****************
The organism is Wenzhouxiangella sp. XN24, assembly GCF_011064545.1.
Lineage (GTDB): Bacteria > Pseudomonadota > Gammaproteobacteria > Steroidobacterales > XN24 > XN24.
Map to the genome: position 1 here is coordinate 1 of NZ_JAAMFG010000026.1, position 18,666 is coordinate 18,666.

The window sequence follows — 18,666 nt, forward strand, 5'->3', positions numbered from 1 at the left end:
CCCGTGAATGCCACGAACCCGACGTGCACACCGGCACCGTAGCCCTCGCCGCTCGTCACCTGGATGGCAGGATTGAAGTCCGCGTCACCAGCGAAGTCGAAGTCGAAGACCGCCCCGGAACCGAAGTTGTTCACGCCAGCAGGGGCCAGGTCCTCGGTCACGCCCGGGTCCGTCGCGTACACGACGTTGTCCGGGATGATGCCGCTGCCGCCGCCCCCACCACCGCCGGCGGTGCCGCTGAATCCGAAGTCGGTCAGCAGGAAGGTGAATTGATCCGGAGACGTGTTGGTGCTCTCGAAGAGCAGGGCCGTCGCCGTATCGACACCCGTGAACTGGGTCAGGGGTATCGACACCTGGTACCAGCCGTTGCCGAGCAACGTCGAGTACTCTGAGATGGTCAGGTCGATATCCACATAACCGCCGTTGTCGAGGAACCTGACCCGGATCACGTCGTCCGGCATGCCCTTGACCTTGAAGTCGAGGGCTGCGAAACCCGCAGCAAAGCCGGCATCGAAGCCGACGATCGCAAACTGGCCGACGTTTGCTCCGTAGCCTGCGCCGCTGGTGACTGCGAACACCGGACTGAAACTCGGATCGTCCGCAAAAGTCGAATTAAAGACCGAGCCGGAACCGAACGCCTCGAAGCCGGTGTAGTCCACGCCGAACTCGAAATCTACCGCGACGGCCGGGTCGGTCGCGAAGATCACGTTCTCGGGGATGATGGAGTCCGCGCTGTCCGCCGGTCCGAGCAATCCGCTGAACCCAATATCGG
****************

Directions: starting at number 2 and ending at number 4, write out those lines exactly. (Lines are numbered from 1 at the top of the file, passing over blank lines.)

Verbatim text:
Lineage (GTDB): Bacteria > Pseudomonadota > Gammaproteobacteria > Steroidobacterales > XN24 > XN24.
Map to the genome: position 1 here is coordinate 1 of NZ_JAAMFG010000026.1, position 18,666 is coordinate 18,666.

The window sequence follows — 18,666 nt, forward strand, 5'->3', positions numbered from 1 at the left end: